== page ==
What’s the difference between alfalfa and grass hay?

alfalfa and grass hay

When I got started with goats I barely knew the difference between hay and straw. Although I quickly learned that hay is food and straw is bedding, I just assumed that all hay was the same. That is definitely not the case. 

Alfalfa, clover, and peanut are legume hays, while timothy, oat, bermuda, and orchard are examples of grass hays. If you’re sitting there thinking that you’ve seen oat straw before, you may have! Oats can be grown for hay or oats and straw. Hay is basically a grass that is cut green, then dried and baled. When oat seeds are planted, they first grow as a grass. When it looks like grass, it can be cut and baled as hay.

Like all grasses, if oats are allowed to just keep growing, they go to seed. If a farmer wants to grow oats, they don’t cut the grass to make hay. They let it keep growing until the seed heads mature, and then they let the entire plant dry before harvesting the seeds with a combine. The dried up and dead stalks are still standing in the field, so then the farmer goes back and cuts the brown stalks and bales them as straw.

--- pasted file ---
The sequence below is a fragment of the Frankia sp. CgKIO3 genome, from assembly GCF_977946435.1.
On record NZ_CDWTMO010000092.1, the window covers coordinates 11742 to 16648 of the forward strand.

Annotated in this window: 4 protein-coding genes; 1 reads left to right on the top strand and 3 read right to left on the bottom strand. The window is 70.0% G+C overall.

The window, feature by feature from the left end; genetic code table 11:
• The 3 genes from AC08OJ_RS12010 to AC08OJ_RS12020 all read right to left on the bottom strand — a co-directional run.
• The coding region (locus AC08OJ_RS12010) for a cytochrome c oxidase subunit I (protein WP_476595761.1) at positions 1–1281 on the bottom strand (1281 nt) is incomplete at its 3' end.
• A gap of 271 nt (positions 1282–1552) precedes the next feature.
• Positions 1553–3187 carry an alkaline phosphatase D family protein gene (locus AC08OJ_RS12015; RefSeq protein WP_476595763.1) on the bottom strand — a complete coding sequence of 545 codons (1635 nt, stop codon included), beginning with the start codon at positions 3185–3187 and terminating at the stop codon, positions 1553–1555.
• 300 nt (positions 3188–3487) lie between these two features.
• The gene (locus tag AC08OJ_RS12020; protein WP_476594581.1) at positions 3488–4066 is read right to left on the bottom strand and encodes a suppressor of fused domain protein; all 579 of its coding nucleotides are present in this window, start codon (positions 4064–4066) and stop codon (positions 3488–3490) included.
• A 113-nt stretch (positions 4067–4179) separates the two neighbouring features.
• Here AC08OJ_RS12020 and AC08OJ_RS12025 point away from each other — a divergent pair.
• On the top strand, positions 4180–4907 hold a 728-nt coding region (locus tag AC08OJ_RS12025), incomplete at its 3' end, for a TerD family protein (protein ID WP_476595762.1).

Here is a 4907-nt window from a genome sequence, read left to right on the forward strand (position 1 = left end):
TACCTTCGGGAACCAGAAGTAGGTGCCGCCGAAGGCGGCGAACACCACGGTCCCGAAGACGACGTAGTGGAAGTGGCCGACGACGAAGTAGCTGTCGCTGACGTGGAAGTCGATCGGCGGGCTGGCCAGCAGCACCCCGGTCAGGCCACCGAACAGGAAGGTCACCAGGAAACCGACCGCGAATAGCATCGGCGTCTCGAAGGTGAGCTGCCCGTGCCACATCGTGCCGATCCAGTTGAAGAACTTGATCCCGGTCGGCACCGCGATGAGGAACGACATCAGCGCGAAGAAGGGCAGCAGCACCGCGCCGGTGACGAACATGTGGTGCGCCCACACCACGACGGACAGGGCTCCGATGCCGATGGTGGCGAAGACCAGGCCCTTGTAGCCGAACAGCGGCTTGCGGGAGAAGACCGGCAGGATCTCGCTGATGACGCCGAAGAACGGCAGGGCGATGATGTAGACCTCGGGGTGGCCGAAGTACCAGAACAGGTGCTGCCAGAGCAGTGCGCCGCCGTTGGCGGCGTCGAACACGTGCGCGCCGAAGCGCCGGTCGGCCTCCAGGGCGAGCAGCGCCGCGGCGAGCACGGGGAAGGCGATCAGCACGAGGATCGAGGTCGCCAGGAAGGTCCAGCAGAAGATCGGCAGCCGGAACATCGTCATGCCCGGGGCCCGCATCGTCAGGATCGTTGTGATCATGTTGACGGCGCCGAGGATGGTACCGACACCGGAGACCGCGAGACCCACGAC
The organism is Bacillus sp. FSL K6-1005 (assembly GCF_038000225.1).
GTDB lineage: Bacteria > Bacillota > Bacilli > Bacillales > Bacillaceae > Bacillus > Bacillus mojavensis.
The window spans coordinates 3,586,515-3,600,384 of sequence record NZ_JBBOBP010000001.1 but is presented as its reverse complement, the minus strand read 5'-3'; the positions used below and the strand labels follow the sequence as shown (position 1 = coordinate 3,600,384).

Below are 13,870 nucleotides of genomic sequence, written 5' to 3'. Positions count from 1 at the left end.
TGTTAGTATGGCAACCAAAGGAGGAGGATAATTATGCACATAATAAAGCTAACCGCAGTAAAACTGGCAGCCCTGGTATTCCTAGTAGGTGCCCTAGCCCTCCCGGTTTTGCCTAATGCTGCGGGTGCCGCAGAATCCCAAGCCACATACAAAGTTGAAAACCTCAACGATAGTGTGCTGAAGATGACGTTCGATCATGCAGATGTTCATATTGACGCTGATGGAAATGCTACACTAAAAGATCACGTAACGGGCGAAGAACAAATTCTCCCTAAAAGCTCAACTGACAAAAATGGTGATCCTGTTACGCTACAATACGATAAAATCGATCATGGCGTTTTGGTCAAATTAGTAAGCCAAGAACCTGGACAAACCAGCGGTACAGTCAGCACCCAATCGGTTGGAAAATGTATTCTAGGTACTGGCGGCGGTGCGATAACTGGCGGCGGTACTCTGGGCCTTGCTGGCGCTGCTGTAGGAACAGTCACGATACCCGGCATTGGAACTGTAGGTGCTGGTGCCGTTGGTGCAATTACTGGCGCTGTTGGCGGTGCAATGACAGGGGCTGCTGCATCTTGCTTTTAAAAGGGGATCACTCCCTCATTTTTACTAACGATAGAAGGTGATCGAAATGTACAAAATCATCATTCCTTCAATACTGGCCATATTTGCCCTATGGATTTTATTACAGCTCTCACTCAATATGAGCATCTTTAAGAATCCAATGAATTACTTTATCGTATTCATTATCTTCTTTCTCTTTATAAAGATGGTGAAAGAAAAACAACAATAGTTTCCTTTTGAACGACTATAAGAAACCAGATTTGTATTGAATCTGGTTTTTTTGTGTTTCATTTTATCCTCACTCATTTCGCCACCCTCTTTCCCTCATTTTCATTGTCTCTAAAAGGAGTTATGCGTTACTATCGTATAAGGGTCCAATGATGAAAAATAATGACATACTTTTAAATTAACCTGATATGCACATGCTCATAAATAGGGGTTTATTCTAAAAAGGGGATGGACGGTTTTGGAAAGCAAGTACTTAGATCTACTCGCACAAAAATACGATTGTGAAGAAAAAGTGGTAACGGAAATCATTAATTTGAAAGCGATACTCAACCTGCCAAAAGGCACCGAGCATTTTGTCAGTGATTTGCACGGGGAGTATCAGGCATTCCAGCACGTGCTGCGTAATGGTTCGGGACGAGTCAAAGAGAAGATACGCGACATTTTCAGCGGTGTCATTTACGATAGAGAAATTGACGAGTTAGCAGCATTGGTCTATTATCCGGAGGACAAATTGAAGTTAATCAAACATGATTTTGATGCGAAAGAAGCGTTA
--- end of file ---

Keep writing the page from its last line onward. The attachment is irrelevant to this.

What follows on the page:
Nutrients in hay

The nutritional profiles vary greatly between the legumes and the grass hays. Alfalfa has about 16 to 20 percent protein, while grass hays are only 8 to 10 percent protein. Alfalfa has two to three times as much calcium as grass hays. 

I often hear people say they want to give their animals “the best” feed, and they assume alfalfa is best because it has more protein and calcium. But alfalfa hay is not the best for all animals. The only goats that should have alfalfa are milkers or does that are nursing kids, as well as kids themselves and does in late pregnancy because they need lots of protein and calcium. Dry adult does, bucks and wethers can wind up with zinc deficiency if they get too much alfalfa.

While milk cows should have alfalfa, beef cattle should stick with grass hay. Here’s an article from UC Davis about why horses should not have alfalfa. 

Hay nutrition can also vary from year to year depending upon weather and crop management. We’ve never had our hay tested, but someone shared five of their alfalfa tests with me. The tests covered five cuttings across three years. The protein level varied from 19 to 26%, while calcium varied from .97 to 1.31%. 

This is why I buy my hay from three different cuttings every year. I’m assuming that none of them will be perfect. Some will be higher or lower than others, so if I’m feeding three different cuttings, hopefully they will average out to be about right. And that seems to have worked well for us. I’ve also been adding Standlee alfalfa pellets to my milk goats’ grain for additional insurance ever since they started selling them in our area about ten years ago.

Regardless of whether you are buying a grass hay or a legume hay, it should be green on the inside of the bale. If it was newly baled, it should still be green on the outside, but over time, the outside of the bale will fade to brown, although it will still be green inside.